Global power company Cummins on Wednesday officially launched the “Power Hub”, its new multimillion-rand premises in the business area of the Waterfall Logistics Precinct, in Waterfall City, in Midrand.
The new premises has enabled the company to consolidate its various services and sales business units in South Africa in one strategic location.
Speaking at the unveiling, Cummins Southern Africa MD Racheal Njoroge indicated why the new South African headquarters is called the Power Hub. “We continue to deliver by powering customers' success though innovation and dependability; we continue to demonstrate the power of Cummins to customers through delivering world-class sales services and support; and the facility represents the power behind a global organisation that is able to continue to invest in the region and signals our long-term intentions in the region.”
The 15 355 m2 premises is the manifestation of a R350-million investment and the culmination of a three-year project.
Cummins chairperson and CEO Tom Linebarger extolled that the project was completed on time and on budget.
Moreover, he highlighted that it showcased the company’s commitment to and confidence in South Africa and Africa. “We invest in Africa during the good times, and during the bad times.”
The hub comprises the Cummins Southern Africa regional headquarters, the Master Rebuild Centre (MRC), the Africa Learning Centre and Gauteng Operations. This consolidates the company’s products and solutions under one roof.
The central hub will provide power solutions to customers across the Southern African region and brings together the company’s technical expertise from mining, power systems, automotive and technical training.
The hub’s training centre has capacity to train nearly 100 students a month using 35 variants of Cummins products.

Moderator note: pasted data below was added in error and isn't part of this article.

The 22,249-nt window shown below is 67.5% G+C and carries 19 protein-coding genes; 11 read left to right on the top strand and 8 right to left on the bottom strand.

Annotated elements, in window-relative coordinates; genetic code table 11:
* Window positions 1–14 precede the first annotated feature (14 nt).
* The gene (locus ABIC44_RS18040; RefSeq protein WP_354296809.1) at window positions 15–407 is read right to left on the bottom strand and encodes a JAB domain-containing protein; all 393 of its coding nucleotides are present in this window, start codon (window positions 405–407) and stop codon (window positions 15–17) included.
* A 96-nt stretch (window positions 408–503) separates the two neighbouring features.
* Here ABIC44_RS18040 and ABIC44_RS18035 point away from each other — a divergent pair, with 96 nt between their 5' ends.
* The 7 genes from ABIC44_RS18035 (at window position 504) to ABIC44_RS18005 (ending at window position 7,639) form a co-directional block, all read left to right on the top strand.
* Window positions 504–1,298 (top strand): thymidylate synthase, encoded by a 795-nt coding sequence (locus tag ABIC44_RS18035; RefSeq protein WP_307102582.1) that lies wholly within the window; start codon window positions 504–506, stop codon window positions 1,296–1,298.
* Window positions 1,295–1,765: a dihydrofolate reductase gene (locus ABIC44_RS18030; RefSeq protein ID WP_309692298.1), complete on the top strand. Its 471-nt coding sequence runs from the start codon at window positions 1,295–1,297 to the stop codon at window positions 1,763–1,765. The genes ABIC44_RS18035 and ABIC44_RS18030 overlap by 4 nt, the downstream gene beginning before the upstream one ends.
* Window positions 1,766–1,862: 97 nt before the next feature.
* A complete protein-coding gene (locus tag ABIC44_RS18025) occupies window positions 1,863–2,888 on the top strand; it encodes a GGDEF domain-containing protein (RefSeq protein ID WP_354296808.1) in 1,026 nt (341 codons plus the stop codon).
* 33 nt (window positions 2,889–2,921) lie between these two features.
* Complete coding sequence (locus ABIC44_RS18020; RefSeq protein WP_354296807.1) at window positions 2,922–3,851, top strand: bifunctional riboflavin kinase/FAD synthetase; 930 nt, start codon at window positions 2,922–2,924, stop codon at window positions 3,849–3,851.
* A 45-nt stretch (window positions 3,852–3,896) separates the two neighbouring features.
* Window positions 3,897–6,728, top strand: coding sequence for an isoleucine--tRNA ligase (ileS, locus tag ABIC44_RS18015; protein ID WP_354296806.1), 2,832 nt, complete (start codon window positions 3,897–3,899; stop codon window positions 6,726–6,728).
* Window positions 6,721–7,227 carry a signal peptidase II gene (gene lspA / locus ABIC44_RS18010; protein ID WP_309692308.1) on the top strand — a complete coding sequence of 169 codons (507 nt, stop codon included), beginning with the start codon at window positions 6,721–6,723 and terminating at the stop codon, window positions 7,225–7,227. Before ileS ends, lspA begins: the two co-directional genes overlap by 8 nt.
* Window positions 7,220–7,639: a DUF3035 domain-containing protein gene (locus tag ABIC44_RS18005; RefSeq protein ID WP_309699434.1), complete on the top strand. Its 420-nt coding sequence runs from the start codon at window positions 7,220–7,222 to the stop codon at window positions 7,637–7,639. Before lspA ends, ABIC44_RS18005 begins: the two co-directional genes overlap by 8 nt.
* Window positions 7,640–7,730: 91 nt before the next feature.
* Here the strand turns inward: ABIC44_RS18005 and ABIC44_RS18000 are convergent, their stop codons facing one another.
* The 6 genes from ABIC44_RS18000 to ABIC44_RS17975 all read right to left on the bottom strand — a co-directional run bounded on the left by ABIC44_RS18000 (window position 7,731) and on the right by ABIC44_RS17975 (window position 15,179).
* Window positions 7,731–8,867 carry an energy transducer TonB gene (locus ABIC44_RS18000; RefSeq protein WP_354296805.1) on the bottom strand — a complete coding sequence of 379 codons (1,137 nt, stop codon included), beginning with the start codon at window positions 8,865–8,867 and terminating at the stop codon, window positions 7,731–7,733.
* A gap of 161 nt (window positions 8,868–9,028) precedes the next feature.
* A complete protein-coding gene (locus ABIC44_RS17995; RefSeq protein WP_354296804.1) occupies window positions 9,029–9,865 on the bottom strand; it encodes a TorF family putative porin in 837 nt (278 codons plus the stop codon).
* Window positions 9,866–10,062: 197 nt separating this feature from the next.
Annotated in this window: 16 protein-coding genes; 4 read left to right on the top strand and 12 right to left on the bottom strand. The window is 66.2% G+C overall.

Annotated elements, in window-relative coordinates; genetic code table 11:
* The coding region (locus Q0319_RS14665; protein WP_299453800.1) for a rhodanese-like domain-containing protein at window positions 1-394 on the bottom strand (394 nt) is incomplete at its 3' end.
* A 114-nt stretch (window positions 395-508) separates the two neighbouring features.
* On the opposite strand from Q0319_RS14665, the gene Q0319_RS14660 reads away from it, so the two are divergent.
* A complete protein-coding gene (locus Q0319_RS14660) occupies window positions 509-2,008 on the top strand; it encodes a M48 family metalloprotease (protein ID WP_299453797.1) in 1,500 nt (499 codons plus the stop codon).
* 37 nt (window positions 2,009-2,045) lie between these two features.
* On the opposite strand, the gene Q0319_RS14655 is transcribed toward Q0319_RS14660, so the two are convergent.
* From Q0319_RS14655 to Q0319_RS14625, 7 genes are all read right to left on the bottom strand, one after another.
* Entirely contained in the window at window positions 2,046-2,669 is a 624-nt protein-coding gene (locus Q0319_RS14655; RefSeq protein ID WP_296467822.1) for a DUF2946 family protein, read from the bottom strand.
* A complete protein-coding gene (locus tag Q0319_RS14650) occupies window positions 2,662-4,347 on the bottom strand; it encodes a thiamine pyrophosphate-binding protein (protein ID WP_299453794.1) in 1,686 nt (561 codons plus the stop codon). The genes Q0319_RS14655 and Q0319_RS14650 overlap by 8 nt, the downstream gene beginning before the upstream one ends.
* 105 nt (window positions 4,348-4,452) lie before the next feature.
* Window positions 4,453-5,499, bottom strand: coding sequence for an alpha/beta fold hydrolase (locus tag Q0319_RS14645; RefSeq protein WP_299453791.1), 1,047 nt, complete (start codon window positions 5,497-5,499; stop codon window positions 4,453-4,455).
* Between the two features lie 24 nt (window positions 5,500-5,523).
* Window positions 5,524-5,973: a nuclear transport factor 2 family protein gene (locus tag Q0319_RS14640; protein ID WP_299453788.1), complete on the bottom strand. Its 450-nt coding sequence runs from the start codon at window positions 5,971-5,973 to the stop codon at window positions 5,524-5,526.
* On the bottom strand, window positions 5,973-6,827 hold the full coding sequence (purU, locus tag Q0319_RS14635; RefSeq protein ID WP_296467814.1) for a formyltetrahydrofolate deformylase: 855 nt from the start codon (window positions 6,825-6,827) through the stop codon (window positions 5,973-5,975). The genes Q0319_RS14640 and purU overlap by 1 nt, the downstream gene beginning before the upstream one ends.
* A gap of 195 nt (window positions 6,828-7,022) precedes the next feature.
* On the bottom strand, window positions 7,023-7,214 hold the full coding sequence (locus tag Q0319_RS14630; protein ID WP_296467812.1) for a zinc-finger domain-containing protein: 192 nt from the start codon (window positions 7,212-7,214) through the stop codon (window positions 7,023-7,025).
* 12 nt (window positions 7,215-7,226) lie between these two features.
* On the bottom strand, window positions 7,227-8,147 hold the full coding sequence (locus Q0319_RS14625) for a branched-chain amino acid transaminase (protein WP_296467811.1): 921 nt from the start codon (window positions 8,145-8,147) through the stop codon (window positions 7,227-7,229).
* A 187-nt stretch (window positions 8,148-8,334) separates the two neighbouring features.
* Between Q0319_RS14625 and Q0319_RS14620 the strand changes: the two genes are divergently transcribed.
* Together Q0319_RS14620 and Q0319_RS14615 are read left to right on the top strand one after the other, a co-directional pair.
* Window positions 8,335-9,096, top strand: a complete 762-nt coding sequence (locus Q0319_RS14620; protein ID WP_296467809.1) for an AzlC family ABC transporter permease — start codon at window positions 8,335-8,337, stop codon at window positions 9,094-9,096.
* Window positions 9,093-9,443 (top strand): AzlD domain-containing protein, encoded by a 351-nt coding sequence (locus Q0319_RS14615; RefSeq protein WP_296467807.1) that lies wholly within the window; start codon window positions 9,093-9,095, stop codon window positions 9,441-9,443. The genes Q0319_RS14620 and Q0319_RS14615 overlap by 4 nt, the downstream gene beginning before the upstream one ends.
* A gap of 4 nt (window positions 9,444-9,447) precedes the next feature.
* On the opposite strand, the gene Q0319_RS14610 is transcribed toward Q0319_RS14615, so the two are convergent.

Cummins Distribution Business president Tony Satterthwaite highlighted that, last year, over 1 300 people were technically trained in the company’s old facilities, with the new hub set to increase this by more than 30% this year.
Notably, the facility boasts the latest technology to cater to industry needs, including a 3 500 hp AVL Dyno Test Cell that will test some of Cummins' largest engines to full power; a precision-driven spray booth that is big enough to accommodate Cummins' most powerful engines’ paint applications; and an environment-friendly water purification plant and an efficient wastewater treatment system that recycles 80% of the water used in the MRC.
The hub will also feature progressive build processes that are expected to considerably reduce the overall build time while improving output.
Moreover, with this facility being part of the Cummins Distribution Business Unit, it will focus on sales and aftermarket services.
The MRC is a focal point of Cummins' support to the mining industry, as it provides rebuilt engines to ensure that customers have access to a reliable and consistent supply of engines for uninterrupted operations.
The company’s relocation from the Kelvin and Longmeadow offices to the Waterfall Logistics Precinct is highlighted as a strategic move, placing it at the epicentre of one of Gauteng’s business hubs. Moreover, it gives the company optimal visibility, with Njoroge extolling that the offices are visible from “one of the busiest highways in South Africa, if not Africa.”
The hub aims to engender ease of business dealings for customers, with Njoroge enthusing that it will enhance the company’s business capacity for customers.
The hub has space for 250 employees.
It has been designed using the Cummins Smart Office Concept (CSO), to create a space that enhances internal collaboration and encourages engagement, thereby enabling a solution-orientated approach.
This includes elements such as private meetings rooms, a spacious layout and a treadmill desk.
Further, in line with the company’s commitment to diversity and inclusion, it houses elements such as a meditation room.
The opening was commemorated at a ceremony attended by global Cummins’ representatives, customers, and government representatives. Linebarger undertook the ribbon cutting, while the plaque commemorating the occasion was unveiled by Njoroge.
Notably, the launch coincides with the company’s centennial year.
“As we embark on the next 100 years, we look forward to Cummins playing an increasingly important role in Africa and South Africa,” enthused Satterthwaite.